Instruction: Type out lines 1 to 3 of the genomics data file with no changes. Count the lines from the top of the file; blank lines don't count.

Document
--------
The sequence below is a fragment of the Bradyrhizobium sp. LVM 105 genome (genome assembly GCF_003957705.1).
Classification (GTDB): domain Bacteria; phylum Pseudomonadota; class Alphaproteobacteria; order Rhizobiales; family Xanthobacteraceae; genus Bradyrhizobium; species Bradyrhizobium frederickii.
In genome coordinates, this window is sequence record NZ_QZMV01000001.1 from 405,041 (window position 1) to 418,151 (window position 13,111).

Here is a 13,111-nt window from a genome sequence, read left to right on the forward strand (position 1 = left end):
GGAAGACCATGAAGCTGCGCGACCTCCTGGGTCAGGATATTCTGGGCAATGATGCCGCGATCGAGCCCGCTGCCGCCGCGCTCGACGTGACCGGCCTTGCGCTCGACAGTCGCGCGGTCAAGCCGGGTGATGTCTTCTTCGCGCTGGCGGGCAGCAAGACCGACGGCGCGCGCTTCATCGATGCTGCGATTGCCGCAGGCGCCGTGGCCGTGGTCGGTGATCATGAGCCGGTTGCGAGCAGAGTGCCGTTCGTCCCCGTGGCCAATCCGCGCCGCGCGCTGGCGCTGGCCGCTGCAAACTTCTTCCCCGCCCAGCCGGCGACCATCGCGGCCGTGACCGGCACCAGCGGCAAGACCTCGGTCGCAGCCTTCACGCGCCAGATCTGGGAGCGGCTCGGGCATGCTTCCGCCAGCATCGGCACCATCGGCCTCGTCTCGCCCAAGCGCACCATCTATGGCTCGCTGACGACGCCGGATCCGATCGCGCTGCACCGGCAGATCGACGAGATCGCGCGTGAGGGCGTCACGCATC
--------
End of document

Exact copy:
The sequence below is a fragment of the Bradyrhizobium sp. LVM 105 genome (genome assembly GCF_003957705.1).
Classification (GTDB): domain Bacteria; phylum Pseudomonadota; class Alphaproteobacteria; order Rhizobiales; family Xanthobacteraceae; genus Bradyrhizobium; species Bradyrhizobium frederickii.
In genome coordinates, this window is sequence record NZ_QZMV01000001.1 from 405,041 (window position 1) to 418,151 (window position 13,111).